When the bass bar glue is completely dry, I remove the clamps and trim the bar to the desired shape. I make my bars a little higher than most luthiers do, in the center, but tapering to about 5-6mm high for the last few centimeters of both ends. (I will take some pictures after I remove the inside mold, so you can see the final shape.)
It is much easier to do the inside edge-work if I do it before I install the plate on the garland. So, I use a tiny finger-plane, along with round and flat files, to round the inner edge of the plate, all the way around the perimeter. I may have to do a little correction later, but I want it as close to perfect as is possible, before gluing the plate to the garland.
Installing the Front Plate
I line up the plate on the garland as accurately as I can, matching the center-line of the plate to the centerline of the garland, and then use spool-clamps to hold it in place. I was originally taught to use tiny pins to assure good placement, but eventually discontinued the practice. We know for a fact that the old masters did this, as we can see the remnants of those wooden pins in their violins, still today. Perhaps I will eventually resume using pins. For now, I do not.
Once I have the plate perfectly aligned and securely clamped, using a very thin palette knife, I slip hot hide-glue into the joint between plate and garland, and then add more spool clamps to draw the joint closed. This is a very “stress-free” way to glue plates in place. I used to experience near-panic every time I installed a plate, racing to clamp the joint before the glue gelled, but now it is a very easy and relaxed task.
As you may remember, I have not yet installed the purfling. I wait until the plate is on the garland before purfling nowadays, because the purfling “locks-in” the location of the plate edge, and I have had problems in the past with the rib garland changing shape a little, between my tracing the plate and trying to install it. so, after gluing the plate to the garland, the first step is to double check my over-hangs, to see that they are all pretty close to the same. If I need to change them, I do so: I am free to adjust the shape of the plate to match the garland again. When the overhangs are all acceptable, I begin purfling.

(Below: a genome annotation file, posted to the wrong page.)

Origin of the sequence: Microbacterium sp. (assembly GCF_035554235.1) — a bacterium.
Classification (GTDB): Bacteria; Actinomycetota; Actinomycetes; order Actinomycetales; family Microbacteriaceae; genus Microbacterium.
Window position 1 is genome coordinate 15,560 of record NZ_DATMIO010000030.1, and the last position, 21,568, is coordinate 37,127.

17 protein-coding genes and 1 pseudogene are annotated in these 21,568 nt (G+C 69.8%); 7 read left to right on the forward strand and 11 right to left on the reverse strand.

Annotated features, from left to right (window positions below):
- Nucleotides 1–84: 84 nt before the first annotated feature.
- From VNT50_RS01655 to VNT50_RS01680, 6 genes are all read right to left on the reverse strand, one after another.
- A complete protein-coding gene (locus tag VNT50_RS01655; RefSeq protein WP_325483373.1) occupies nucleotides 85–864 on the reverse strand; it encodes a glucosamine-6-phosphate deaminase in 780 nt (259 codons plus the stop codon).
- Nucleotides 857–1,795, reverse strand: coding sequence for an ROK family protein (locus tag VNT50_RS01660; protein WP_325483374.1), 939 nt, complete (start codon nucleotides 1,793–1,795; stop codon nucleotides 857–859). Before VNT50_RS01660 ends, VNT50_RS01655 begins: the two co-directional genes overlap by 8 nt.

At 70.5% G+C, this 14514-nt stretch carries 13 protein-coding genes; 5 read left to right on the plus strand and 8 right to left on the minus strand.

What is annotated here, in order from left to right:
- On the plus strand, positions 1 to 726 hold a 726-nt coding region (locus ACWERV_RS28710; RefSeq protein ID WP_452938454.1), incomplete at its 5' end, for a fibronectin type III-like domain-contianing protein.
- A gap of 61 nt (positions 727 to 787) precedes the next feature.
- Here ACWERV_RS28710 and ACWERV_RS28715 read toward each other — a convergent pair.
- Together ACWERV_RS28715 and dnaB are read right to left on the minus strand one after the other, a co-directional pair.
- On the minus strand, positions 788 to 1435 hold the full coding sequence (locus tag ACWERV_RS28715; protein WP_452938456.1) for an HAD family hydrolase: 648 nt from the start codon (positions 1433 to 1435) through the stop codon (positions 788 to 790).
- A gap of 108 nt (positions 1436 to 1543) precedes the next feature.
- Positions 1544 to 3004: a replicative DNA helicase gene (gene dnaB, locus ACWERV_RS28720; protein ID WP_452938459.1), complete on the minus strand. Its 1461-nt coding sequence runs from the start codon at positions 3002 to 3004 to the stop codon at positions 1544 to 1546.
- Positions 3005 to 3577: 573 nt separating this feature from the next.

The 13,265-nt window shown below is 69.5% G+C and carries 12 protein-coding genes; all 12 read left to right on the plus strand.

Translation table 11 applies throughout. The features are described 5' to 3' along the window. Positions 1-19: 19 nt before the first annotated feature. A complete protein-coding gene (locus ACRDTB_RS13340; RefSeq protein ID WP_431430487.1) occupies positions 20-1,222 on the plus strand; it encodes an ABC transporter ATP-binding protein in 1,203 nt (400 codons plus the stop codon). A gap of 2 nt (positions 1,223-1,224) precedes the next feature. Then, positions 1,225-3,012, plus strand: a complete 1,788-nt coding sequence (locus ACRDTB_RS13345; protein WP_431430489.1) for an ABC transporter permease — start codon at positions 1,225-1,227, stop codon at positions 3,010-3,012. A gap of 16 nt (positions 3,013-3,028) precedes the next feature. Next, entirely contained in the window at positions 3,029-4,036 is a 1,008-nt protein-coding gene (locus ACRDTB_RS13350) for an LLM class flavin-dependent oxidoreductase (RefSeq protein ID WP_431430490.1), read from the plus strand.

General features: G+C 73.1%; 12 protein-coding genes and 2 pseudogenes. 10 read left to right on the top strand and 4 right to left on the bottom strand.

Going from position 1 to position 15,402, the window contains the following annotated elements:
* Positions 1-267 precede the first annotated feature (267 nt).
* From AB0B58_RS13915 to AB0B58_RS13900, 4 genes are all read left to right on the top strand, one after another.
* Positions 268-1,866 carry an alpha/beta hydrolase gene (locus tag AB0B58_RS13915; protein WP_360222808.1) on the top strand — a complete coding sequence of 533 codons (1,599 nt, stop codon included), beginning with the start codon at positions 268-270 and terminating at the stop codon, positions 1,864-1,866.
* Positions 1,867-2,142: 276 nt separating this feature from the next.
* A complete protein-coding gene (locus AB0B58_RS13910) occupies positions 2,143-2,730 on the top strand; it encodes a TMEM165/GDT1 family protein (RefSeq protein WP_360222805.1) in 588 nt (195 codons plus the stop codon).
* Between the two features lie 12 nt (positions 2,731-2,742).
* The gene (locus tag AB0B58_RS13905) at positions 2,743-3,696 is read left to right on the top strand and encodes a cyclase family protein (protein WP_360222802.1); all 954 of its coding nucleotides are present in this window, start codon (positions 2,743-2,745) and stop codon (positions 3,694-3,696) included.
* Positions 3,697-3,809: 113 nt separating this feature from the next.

Purfling is fairly simple-sounding:
- mark the groove location
- cut the groove,
- fit the purfling,
- glue the purfling,
- mark the edge crest, and
- cut the channel.
It sounds easy, but I still find it a hard job to do perfectly. I want my miters perfect, my bee-stings clean and sharp, and all my borders parallel. This is my 30th instrument from scratch, and I am still finding it to be challenging. Guess I am a slow learner. 🙂
Cutting the Channel
Before I begin cutting the channel I use a compass to mark a line all the way around the instrument, 1.6 mm in from the outer edge. Then, using a sharp, curved gouge, I cut my channel to that edge crest line, trying to cut the whole channel to intersect the surface of the purfling and that pencil line.
Fairing in the Channel to the Arching
Once I have the purfling completed and the channel cut, I still have to fair-in the surface of the rest of the plate to match the curvature of the channel. I do not want there to be any sudden changes; humps and hollows catch the eye of the person looking, and call into question the skill of the maker. (Besides, I think they are ugly….) I use a very sharp finger-plane to begin shaping the surface of the plate and approximating the final curves I want. Finally I use sharp scrapers to bring the curvature of the whole plate to its final shape. I use a low-angle light to cast shadows from any humps or hollows, so that I can spot them and scrape them away. At this point, the scraper has to be sharp, and I have to use a gentle touch. The changes I am making are frequently much thinner than a piece of paper.
After the whole plate is the shape I want, the last task is to shape the outer edge. I begin by using a tiny finger-plane to take the outer corners down at a 45 degree angle, then use half-round files to shape the edge all the way around, bringing the curve of the outer edge up to just intersect the edge-crest line I established earlier. I get it as smooth and even as I can, using a file, but I know when I stain the wood with coffee, it will raise the grain terribly along these edges, so I will eventually re-smooth all of them, using abrasive paper of some sort. In this particular case, I did the outer edgework after setting the neck. No special reason…that is just what I did.